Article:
In Midwestern agricultural fields, subsurface tile drainage has been widely used to remove excess water from the soil through perforated tubes installed beneath the ground surface. While it plays an important role in enabling agricultural activities in wet but productive areas, this system is a major driving factor affecting water and nutrient dynamics, and water quality in this region. However, despite its critical role, the specific locations of subsurface tile drainage structures are not generally available nor well captured by conventional optical image processing due to soil surface features, such as topographic depressions and tillage. To overcome these challenges, in this study, we have explored the potential of using thermal images to identify the location of a subsurface drainage pipe. The hypothesis is that the unique spatial distribution of soil moisture set up by tile drains can result in the difference in surface soil temperature between areas near and away from drainage pipes. Toward this objective, we designed and developed an experimental device based on a dimensionless analysis at a scale of 1:20, which was deployed in the open air for 4.5 months. The experimental results demonstrate that (1) there is an ideal time for thermal image acquisition that maximizes the contrast between the regions close to and distant from subsurface drainage systems, and (2) the thermal image processing approach proposed in this study is a promising tool that has advantages of higher accuracy and stability in localizing subsurface drainage pipes over optical image-based approaches.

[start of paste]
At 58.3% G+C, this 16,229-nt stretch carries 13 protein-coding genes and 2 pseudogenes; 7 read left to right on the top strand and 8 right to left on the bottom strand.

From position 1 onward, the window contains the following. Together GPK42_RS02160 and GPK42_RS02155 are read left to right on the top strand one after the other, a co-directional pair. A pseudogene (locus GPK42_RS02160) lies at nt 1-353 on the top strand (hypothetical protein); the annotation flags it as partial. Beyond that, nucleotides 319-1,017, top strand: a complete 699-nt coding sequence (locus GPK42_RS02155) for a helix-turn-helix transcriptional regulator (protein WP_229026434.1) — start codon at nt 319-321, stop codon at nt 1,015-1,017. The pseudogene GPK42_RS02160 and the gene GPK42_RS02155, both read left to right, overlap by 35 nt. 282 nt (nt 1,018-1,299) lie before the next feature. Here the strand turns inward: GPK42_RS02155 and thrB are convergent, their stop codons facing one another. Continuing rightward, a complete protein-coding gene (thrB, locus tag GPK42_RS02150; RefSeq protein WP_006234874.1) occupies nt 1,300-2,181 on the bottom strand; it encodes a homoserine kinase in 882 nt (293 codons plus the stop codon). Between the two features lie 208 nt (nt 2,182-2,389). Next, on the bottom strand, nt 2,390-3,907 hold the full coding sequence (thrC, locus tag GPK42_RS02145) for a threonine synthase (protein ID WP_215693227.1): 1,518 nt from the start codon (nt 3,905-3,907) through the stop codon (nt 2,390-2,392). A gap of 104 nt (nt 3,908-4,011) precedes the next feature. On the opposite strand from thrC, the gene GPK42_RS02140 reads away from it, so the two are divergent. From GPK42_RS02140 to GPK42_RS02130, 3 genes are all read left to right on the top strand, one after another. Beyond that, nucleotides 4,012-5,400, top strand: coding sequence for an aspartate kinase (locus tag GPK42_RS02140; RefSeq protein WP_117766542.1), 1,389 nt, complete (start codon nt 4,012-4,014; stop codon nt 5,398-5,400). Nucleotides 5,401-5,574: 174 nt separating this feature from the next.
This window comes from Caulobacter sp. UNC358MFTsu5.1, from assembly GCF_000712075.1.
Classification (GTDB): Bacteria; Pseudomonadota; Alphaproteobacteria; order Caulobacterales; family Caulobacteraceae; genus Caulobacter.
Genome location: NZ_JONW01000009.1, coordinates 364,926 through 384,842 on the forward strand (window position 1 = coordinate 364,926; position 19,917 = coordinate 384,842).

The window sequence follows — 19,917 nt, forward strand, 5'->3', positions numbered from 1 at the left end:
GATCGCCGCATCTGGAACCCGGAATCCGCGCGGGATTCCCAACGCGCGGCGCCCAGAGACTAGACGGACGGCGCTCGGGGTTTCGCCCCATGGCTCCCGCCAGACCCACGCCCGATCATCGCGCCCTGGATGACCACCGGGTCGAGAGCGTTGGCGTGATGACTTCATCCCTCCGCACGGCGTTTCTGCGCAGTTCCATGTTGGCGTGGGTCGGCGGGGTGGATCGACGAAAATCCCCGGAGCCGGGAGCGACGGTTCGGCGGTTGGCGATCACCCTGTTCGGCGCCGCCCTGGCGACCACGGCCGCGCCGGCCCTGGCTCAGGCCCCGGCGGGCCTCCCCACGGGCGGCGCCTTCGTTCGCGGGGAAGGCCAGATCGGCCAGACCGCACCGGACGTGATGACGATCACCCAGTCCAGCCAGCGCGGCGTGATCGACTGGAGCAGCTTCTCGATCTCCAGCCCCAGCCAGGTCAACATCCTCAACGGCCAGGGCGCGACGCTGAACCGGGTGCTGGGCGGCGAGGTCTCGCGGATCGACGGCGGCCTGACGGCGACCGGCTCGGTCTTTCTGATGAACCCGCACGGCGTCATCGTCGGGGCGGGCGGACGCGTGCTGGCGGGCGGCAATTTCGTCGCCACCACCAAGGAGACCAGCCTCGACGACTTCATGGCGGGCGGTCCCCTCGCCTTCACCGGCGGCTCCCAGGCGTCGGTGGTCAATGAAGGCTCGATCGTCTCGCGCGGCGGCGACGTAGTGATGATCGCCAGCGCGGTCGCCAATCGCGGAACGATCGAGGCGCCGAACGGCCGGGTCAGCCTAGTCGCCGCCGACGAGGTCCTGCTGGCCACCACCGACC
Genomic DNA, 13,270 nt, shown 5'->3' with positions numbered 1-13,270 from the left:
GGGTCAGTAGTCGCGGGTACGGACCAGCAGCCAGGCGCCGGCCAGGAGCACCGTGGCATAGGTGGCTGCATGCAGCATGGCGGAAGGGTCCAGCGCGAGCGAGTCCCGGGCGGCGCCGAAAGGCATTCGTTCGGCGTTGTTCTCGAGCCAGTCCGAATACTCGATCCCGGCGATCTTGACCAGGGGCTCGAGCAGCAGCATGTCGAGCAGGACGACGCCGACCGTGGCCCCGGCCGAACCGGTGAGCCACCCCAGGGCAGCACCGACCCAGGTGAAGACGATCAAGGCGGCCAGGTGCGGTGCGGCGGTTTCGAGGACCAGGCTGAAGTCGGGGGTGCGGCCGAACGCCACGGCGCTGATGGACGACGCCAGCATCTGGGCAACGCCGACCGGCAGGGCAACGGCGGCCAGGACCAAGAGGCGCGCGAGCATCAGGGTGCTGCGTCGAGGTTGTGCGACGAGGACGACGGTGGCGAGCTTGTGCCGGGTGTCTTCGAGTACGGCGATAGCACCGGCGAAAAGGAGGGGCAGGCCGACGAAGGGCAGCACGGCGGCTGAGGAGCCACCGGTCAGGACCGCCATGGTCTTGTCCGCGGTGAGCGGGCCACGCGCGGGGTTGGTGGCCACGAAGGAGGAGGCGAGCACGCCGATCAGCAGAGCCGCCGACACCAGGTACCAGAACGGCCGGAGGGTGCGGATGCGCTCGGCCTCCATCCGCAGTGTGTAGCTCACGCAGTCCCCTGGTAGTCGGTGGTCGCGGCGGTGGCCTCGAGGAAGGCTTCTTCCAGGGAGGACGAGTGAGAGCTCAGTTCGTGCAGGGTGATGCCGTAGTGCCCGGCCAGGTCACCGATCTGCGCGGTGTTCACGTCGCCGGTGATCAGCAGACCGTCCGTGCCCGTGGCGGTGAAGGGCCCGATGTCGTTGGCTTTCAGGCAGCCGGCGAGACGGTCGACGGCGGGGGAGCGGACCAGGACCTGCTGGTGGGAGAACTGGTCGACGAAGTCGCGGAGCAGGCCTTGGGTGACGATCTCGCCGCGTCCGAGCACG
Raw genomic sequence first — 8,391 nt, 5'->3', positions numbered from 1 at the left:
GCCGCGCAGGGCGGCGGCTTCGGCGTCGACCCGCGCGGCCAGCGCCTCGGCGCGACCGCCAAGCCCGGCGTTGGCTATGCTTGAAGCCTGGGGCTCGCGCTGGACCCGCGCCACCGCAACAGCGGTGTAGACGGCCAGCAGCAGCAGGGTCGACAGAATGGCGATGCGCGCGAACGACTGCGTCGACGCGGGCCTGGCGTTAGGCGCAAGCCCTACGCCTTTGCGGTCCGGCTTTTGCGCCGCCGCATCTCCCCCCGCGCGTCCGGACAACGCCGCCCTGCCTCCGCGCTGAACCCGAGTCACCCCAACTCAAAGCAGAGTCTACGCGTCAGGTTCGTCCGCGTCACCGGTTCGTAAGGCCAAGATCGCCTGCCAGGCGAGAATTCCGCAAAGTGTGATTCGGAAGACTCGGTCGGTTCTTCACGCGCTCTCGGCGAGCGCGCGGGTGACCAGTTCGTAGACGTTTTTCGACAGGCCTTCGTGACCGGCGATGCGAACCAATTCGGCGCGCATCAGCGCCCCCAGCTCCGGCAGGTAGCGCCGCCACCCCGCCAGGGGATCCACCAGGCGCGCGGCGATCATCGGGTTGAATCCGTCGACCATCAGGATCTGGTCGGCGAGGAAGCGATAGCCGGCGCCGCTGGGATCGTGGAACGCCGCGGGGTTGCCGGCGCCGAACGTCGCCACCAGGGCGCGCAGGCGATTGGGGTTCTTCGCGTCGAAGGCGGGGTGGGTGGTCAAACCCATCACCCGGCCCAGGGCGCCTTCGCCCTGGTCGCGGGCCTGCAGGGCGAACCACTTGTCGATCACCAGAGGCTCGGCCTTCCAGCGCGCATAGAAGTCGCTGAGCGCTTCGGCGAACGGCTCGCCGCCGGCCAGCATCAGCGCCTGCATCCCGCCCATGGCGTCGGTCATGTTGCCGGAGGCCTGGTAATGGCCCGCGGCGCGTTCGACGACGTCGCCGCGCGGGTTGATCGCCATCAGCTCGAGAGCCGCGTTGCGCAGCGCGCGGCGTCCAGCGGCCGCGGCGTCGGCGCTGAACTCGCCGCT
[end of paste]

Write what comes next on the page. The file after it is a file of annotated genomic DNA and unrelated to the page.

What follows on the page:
Woo, D.K., Song, H., and Kumar, P. (2019): Mapping Subsurface Tile Drainage Systems with Thermal Images. Agricultural Water Management. DOI: 10.1016/j.agwat.2019.01.031